This story was originally published in September 2020.
Tomatoes are one of the most popular crops for home gardeners. After all, nothing quite compares to the taste of a fresh, home-grown tomato. With the growing season coming to a close, though, home gardeners may be getting anxious about the lack of juicy red tomatoes on their garden vines. Instead, their precious plants are peppered with stiff, green fruits that have yet to pop into their florid glory.
“It’s such a common thing that gardeners go through,” said Kate Garland, horticulture specialist at the University of Maine Cooperative Extension.
Before you panic about your pathetic tomato crop, check the variety. First and foremost, your tomatoes could be one of the heirloom varieties that is green when ripe, or long-season cultivars that still need time to mature.
“As gardeners, we want things to happen a little bit sooner than they normally do sometimes,” Garland said. “It’s basically a wait-and see-game. There are a lot of varieties that are a little bit slower than some other varieties. Some varieties are just worth that wait, too.”
If your tomato plant is in a shaded site, Garland said that sometimes that can slow things down in terms of ripening and overall development. This year, another likely culprit for unripened tomatoes is the unseasonably hot summer Mainers have experienced this growing season.
“The most likely answer is the high heat we had earlier [in the season],” said Caleb Goossen, organic crop and conservation specialist at the Maine Organic Farmers and Gardeners Association. “Tomatoes ripen best at temperatures averaging between 70 and 75 [degrees Fahrenheit], and when it’s hotter than that or colder than that, ripening can be delayed.”
According to the Cornell Cooperative Extension, when temperatures exceed 85 to 90 degrees Fahrenheit, the ripening process slows significantly or stops because lycopene and carotene, pigments responsible for giving the fruit their rosy hue, cannot be produced.
What’s a tomato-hungry gardener to do?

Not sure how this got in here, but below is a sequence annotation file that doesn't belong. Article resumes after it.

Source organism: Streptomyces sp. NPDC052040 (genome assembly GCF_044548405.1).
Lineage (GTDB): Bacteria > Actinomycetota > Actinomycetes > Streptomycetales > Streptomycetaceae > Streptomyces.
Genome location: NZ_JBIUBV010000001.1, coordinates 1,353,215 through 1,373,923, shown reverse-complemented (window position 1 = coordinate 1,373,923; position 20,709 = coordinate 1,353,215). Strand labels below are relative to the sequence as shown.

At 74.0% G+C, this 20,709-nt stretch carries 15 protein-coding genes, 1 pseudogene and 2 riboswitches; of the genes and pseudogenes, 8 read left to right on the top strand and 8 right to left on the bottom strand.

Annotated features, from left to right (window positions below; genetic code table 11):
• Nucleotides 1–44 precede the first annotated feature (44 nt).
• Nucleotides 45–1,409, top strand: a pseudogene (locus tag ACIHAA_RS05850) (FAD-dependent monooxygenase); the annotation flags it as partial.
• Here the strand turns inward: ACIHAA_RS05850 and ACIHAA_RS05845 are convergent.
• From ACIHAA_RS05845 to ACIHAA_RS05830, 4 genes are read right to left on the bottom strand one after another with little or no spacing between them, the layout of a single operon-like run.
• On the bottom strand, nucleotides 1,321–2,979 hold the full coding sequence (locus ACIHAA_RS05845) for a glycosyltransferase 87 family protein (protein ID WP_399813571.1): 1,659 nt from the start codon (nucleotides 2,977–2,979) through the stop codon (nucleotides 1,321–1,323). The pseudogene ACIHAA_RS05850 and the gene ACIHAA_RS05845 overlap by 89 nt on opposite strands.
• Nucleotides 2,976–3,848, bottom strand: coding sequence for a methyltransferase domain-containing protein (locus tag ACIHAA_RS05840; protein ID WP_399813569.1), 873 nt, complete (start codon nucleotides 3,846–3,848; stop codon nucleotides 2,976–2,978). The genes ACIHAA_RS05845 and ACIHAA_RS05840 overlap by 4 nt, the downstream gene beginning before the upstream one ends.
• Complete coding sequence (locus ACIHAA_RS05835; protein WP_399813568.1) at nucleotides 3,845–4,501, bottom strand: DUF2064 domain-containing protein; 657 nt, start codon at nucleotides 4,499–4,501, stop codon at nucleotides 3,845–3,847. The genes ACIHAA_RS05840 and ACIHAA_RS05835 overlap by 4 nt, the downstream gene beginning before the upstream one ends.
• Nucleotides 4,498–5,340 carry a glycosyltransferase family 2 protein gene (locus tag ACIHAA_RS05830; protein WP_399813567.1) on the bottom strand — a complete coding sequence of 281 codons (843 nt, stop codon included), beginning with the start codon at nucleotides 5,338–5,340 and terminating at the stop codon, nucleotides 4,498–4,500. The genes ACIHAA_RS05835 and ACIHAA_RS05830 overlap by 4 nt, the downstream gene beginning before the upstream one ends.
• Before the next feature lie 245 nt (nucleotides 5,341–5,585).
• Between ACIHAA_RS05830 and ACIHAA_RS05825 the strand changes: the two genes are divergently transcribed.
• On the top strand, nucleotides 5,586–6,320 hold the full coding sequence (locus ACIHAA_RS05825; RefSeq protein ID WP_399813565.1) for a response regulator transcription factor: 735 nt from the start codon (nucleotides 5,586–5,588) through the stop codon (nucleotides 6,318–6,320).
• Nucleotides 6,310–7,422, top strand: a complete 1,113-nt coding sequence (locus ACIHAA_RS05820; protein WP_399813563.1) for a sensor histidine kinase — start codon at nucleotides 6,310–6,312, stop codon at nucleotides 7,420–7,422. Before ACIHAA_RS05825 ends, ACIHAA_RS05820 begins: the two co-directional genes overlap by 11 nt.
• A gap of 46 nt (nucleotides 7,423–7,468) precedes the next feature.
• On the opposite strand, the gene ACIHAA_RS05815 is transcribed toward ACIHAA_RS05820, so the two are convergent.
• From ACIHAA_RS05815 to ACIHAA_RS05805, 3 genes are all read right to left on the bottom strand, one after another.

Over the course of the season, Garland said that regularly thinning your plants by removing dead material and pruning out suckers (the tiny shoots that form at the juncture between the stem and leaf) will help the plant allocate more energy towards fruit. At this point in the season, though, the best solution is to simply wait.
“With the return of cooler weather people may see a glut of tomatoes ripening — until ripening slows again because of colder average temperatures, that is,” Goossen said.
If you can’t wait for the weather to reach the Goldilocks temperature, take advantage of the fact that tomatoes continue to ripen off the vine. Goossen suggested picking the tomatoes, bringing them indoors and leaving them at room temperature to push them to ripen.
“This only works well with tomatoes that have started the ripening process, so look for fruit that is beginning to ‘blush,’” he said.
Goossen also said eager gardeners can put small quantities of under-ripe tomatoes in a paper bag that is loosely cinched or rolled at the top to trap ethylene, a plant hormone naturally produced by ripening fruit, which will spur them on to ripen.
“To really make it go, you can include an apple in the bag because apples put off a lot of ethylene gas,” Goossen said.
If you have a frost coming in and your tomatoes still aren’t quite ready, you will want to harvest those tomatoes and take advantage of the off-vine ripening properties. Garland said that come fall, she is ready at the drop of a hat to harvest her salvageable tomatoes if she knows there is a good chance of frost upcoming. She then sorts that final harvest into boxes by ripeness: one for red tomatoes, one for blushing tomatoes and another green-but-fully-sized fruits.
“That allows me to gradually get fresh tomatoes over time,” Garland said. “If you have the ripe ones in with the green ones, that encourages them to ripen, but I like to slowly eat fresh tomatoes throughout the fall. I’ve had them right up to Thanksgiving.”
Or, you can embrace the tomatoes as they are, in all their green glory. Unripe tomatoes may not be as sweet and nutritious as true green tomatoes, but the firm and acidic fruit is still delicious fried.
“There are green varieties of tomatoes, [but] the varieties that are traditionally red you can definitely harvest and eat them at the green stage,” Garland said. “It’s not a bad thing to have green tomatoes. You can do a lot of different recipes with them and make the most of what you have.”